Dana Pomfret's exceptional Soul Collage was one of those singer/songwriter records (John Prine's first album and Warren Zevon's second come to mind) that seemed to arrive fully formed out of nowhere, so deft and confident were its performances and so impeccable its selection of songs. While there are no hooks on this follow-up as instantly catchy as those heard on "Buttermilk Highway," "Trick's on You," "1 & 1," or "Private Idaho," Realtime exquisitely confirms that the near-flawlessness of its predecessor was not fortuitous. In fact, to at least an equal degree as Soul Collage, it generously rewards repeated and careful listening. Though an unsatisfactory comparison in some ways (Pomfret's songs always remain melodically rich, sinuously playful, and accessible), there are aspects of Realtime that evoke Joni Mitchell during her challenging '70s phase. Within the unmistakably pop-based formats, the compositions freely and organically explore jazz- (the French folk tune "Colchiques Dans les Prés," the harmonic celebration "Lifecracy") and world-specific ("Barriers") impulses and avenues, and are allowed to take shape at their own easygoing pace. In the process, they are propelled by a supremely luscious instrumental interplay. Most of Realtime was recorded with a regular working quartet, and it really flexes its muscle here. The catalyst is often the virtuoso acoustic bass of genuine jazzbo François Moutin ("On the Wire," for instance), but Jim Chapdelaine, the album's co-producer, also coaxes some impressive solos (particularly on the jaunty "Take It Back to Love") out of a variety of guitars. Fresh musical textures aside, Pomfret still exudes her easy, alluring sensuality and has an ear impeccably attuned to the inflections of soul, gospel, and folk, evident on tracks like "DNA," the slinky "Snake," and "Take a Giant Step," during which she gives the band a rest and performs the Carole King classic as an acoustic duet with CPR's Jeff Pevar, somehow managing to transform the song into a deliciously coquettish Delta blues. A bravura accomplishment.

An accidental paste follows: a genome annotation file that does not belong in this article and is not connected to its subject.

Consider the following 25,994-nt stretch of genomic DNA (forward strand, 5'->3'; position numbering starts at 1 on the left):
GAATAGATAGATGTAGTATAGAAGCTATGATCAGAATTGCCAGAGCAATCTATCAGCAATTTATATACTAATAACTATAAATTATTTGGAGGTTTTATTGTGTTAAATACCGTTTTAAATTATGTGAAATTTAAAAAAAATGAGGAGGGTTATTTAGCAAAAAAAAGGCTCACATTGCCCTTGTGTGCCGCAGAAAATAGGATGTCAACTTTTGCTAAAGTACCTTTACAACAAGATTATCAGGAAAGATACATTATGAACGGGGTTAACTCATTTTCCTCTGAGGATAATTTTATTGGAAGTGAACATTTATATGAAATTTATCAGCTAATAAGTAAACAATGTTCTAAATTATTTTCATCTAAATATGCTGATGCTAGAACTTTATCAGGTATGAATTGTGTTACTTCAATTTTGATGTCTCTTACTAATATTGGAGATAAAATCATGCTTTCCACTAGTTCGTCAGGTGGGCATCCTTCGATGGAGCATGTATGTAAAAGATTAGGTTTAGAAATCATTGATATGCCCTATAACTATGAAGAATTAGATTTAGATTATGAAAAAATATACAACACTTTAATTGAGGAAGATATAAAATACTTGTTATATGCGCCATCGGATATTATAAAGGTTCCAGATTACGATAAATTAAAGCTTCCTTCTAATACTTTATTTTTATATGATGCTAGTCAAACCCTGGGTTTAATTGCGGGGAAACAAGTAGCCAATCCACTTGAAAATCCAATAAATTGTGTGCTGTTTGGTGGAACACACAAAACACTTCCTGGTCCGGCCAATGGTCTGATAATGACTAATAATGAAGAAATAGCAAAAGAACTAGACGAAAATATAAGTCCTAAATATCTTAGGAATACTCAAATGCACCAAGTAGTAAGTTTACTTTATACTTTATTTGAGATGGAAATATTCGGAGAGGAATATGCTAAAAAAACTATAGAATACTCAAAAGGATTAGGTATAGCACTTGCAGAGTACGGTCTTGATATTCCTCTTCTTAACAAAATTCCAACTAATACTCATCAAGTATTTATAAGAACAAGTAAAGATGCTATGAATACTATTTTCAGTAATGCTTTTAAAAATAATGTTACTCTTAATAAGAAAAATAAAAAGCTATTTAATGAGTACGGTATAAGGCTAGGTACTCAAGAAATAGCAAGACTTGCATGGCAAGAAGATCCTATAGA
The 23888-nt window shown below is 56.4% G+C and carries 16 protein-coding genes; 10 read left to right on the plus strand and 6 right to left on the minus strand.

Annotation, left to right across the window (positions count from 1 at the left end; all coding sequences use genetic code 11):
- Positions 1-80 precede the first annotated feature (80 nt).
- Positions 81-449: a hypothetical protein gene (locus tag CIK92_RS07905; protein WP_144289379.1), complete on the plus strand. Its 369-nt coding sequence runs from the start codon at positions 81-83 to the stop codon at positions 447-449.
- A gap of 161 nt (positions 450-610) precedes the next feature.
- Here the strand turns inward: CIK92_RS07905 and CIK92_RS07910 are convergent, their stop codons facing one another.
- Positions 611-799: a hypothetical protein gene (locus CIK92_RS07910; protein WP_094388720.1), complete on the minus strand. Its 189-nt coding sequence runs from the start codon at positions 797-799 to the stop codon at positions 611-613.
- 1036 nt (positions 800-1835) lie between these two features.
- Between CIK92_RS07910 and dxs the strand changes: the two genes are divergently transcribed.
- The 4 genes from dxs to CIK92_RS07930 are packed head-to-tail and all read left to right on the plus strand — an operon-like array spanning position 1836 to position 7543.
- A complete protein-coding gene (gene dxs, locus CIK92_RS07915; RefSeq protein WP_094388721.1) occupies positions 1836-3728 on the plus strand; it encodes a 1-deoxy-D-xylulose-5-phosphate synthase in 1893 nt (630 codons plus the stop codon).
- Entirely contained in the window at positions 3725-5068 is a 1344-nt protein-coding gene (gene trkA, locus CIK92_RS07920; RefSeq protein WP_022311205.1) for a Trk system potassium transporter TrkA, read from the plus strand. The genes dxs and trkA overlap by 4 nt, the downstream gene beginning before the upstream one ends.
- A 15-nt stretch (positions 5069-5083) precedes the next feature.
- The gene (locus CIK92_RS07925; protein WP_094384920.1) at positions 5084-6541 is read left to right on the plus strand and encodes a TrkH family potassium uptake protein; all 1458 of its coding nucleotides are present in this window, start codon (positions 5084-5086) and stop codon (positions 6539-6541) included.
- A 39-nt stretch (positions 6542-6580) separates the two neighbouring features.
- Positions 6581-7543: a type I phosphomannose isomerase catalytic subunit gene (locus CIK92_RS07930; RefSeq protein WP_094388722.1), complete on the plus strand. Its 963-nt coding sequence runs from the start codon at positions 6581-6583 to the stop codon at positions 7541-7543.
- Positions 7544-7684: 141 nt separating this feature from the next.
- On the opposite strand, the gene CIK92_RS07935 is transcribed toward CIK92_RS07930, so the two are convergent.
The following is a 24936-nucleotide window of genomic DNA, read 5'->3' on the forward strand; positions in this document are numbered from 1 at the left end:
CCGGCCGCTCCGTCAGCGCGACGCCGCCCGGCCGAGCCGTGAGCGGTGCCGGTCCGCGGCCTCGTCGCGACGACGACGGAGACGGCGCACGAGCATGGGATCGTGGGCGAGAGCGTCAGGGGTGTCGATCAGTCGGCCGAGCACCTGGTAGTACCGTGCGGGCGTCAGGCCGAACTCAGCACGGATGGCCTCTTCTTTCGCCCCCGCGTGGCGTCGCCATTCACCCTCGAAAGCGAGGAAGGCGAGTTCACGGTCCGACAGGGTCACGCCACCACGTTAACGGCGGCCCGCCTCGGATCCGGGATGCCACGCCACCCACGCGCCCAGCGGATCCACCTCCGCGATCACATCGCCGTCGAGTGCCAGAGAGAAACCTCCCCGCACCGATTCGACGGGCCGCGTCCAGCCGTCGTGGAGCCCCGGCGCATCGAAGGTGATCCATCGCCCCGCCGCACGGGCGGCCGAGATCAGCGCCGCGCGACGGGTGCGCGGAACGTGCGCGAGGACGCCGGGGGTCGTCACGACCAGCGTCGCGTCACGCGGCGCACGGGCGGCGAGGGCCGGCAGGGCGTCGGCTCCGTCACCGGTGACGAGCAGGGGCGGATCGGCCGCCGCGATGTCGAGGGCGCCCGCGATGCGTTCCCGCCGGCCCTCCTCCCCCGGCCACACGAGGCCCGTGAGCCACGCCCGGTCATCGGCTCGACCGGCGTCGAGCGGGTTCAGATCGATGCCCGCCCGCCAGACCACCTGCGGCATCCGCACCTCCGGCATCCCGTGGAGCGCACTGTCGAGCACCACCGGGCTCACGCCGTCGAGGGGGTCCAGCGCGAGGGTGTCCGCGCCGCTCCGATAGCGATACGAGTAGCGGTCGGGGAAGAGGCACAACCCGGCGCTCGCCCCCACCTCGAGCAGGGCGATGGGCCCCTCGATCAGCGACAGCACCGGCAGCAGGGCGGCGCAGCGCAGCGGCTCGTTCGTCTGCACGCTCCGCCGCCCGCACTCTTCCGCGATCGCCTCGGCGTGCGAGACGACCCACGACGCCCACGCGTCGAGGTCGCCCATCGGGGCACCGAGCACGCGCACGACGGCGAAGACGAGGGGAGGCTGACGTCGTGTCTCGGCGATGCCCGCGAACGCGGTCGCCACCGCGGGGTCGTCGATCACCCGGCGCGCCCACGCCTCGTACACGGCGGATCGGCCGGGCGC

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AllMusic Review by Stanton Swihart